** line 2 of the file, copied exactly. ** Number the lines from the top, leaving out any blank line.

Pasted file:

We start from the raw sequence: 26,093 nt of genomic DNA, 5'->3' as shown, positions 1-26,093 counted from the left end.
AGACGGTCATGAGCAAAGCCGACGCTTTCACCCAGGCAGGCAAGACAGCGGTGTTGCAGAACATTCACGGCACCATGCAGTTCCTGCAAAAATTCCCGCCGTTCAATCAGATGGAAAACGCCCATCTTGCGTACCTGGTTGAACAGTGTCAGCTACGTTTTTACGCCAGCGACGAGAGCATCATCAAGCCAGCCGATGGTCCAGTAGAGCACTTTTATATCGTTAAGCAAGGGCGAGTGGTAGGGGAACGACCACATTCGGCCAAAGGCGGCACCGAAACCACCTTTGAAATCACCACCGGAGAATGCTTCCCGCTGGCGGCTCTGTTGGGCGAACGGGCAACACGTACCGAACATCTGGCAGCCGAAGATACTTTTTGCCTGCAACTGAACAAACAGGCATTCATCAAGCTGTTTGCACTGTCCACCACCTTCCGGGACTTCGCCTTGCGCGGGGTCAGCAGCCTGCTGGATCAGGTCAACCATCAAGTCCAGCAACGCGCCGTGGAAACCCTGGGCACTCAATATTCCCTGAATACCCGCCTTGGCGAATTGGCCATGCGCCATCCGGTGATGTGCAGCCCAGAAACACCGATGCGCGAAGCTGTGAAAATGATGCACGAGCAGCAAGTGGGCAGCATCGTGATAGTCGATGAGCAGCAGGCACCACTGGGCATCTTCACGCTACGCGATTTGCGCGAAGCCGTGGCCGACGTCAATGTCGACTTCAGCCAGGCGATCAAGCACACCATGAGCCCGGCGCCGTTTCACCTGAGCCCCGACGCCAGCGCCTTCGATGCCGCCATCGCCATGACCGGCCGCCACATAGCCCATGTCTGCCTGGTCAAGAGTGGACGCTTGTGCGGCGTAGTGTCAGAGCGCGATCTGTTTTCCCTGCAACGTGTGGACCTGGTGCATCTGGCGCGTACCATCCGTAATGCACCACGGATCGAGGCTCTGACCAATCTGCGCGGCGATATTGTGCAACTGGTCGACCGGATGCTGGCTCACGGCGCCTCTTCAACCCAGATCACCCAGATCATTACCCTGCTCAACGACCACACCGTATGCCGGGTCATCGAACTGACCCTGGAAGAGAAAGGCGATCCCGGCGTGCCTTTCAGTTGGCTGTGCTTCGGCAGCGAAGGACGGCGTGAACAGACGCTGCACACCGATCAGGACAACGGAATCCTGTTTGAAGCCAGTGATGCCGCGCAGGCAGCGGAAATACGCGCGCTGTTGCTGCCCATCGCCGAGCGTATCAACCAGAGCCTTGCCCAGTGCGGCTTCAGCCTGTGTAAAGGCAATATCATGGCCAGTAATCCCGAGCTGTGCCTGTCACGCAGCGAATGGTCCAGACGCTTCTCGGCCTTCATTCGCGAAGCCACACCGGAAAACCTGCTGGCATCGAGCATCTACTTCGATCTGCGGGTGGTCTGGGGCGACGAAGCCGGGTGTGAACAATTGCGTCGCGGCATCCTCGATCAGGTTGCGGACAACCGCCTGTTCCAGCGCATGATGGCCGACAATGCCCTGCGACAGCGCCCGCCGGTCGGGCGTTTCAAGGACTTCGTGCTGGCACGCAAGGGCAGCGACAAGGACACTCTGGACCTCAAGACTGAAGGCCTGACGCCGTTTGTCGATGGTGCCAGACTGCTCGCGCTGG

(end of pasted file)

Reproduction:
AGACGGTCATGAGCAAAGCCGACGCTTTCACCCAGGCAGGCAAGACAGCGGTGTTGCAGAACATTCACGGCACCATGCAGTTCCTGCAAAAATTCCCGCCGTTCAATCAGATGGAAAACGCCCATCTTGCGTACCTGGTTGAACAGTGTCAGCTACGTTTTTACGCCAGCGACGAGAGCATCATCAAGCCAGCCGATGGTCCAGTAGAGCACTTTTATATCGTTAAGCAAGGGCGAGTGGTAGGGGAACGACCACATTCGGCCAAAGGCGGCACCGAAACCACCTTTGAAATCACCACCGGAGAATGCTTCCCGCTGGCGGCTCTGTTGGGCGAACGGGCAACACGTACCGAACATCTGGCAGCCGAAGATACTTTTTGCCTGCAACTGAACAAACAGGCATTCATCAAGCTGTTTGCACTGTCCACCACCTTCCGGGACTTCGCCTTGCGCGGGGTCAGCAGCCTGCTGGATCAGGTCAACCATCAAGTCCAGCAACGCGCCGTGGAAACCCTGGGCACTCAATATTCCCTGAATACCCGCCTTGGCGAATTGGCCATGCGCCATCCGGTGATGTGCAGCCCAGAAACACCGATGCGCGAAGCTGTGAAAATGATGCACGAGCAGCAAGTGGGCAGCATCGTGATAGTCGATGAGCAGCAGGCACCACTGGGCATCTTCACGCTACGCGATTTGCGCGAAGCCGTGGCCGACGTCAATGTCGACTTCAGCCAGGCGATCAAGCACACCATGAGCCCGGCGCCGTTTCACCTGAGCCCCGACGCCAGCGCCTTCGATGCCGCCATCGCCATGACCGGCCGCCACATAGCCCATGTCTGCCTGGTCAAGAGTGGACGCTTGTGCGGCGTAGTGTCAGAGCGCGATCTGTTTTCCCTGCAACGTGTGGACCTGGTGCATCTGGCGCGTACCATCCGTAATGCACCACGGATCGAGGCTCTGACCAATCTGCGCGGCGATATTGTGCAACTGGTCGACCGGATGCTGGCTCACGGCGCCTCTTCAACCCAGATCACCCAGATCATTACCCTGCTCAACGACCACACCGTATGCCGGGTCATCGAACTGACCCTGGAAGAGAAAGGCGATCCCGGCGTGCCTTTCAGTTGGCTGTGCTTCGGCAGCGAAGGACGGCGTGAACAGACGCTGCACACCGATCAGGACAACGGAATCCTGTTTGAAGCCAGTGATGCCGCGCAGGCAGCGGAAATACGCGCGCTGTTGCTGCCCATCGCCGAGCGTATCAACCAGAGCCTTGCCCAGTGCGGCTTCAGCCTGTGTAAAGGCAATATCATGGCCAGTAATCCCGAGCTGTGCCTGTCACGCAGCGAATGGTCCAGACGCTTCTCGGCCTTCATTCGCGAAGCCACACCGGAAAACCTGCTGGCATCGAGCATCTACTTCGATCTGCGGGTGGTCTGGGGCGACGAAGCCGGGTGTGAACAATTGCGTCGCGGCATCCTCGATCAGGTTGCGGACAACCGCCTGTTCCAGCGCATGATGGCCGACAATGCCCTGCGACAGCGCCCGCCGGTCGGGCGTTTCAAGGACTTCGTGCTGGCACGCAAGGGCAGCGACAAGGACACTCTGGACCTCAAGACTGAAGGCCTGACGCCGTTTGTCGATGGTGCCAGACTGCTCGCGCTGG